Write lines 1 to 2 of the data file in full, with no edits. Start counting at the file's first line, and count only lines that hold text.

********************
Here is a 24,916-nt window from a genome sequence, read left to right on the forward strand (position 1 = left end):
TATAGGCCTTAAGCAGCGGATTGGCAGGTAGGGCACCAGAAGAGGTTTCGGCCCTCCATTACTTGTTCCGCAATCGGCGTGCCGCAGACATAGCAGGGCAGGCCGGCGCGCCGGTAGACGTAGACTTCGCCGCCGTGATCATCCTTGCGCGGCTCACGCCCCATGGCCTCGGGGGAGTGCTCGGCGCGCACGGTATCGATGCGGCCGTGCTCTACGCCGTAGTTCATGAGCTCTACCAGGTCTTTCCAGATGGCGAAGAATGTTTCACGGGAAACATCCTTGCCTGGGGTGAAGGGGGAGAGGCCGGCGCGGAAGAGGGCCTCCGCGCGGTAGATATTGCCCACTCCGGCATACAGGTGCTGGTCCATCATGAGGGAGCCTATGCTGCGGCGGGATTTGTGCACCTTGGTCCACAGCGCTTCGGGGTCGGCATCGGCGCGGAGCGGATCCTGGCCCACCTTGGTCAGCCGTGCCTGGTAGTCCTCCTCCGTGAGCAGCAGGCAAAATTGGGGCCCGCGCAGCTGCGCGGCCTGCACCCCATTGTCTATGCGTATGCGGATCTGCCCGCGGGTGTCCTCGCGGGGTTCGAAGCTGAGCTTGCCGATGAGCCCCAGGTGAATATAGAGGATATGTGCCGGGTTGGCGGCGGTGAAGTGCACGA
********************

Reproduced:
Here is a 24,916-nt window from a genome sequence, read left to right on the forward strand (position 1 = left end):
TATAGGCCTTAAGCAGCGGATTGGCAGGTAGGGCACCAGAAGAGGTTTCGGCCCTCCATTACTTGTTCCGCAATCGGCGTGCCGCAGACATAGCAGGGCAGGCCGGCGCGCCGGTAGACGTAGACTTCGCCGCCGTGATCATCCTTGCGCGGCTCACGCCCCATGGCCTCGGGGGAGTGCTCGGCGCGCACGGTATCGATGCGGCCGTGCTCTACGCCGTAGTTCATGAGCTCTACCAGGTCTTTCCAGATGGCGAAGAATGTTTCACGGGAAACATCCTTGCCTGGGGTGAAGGGGGAGAGGCCGGCGCGGAAGAGGGCCTCCGCGCGGTAGATATTGCCCACTCCGGCATACAGGTGCTGGTCCATCATGAGGGAGCCTATGCTGCGGCGGGATTTGTGCACCTTGGTCCACAGCGCTTCGGGGTCGGCATCGGCGCGGAGCGGATCCTGGCCCACCTTGGTCAGCCGTGCCTGGTAGTCCTCCTCCGTGAGCAGCAGGCAAAATTGGGGCCCGCGCAGCTGCGCGGCCTGCACCCCATTGTCTATGCGTATGCGGATCTGCCCGCGGGTGTCCTCGCGGGGTTCGAAGCTGAGCTTGCCGATGAGCCCCAGGTGAATATAGAGGATATGTGCCGGGTTGGCGGCGGTGAAGTGCACGA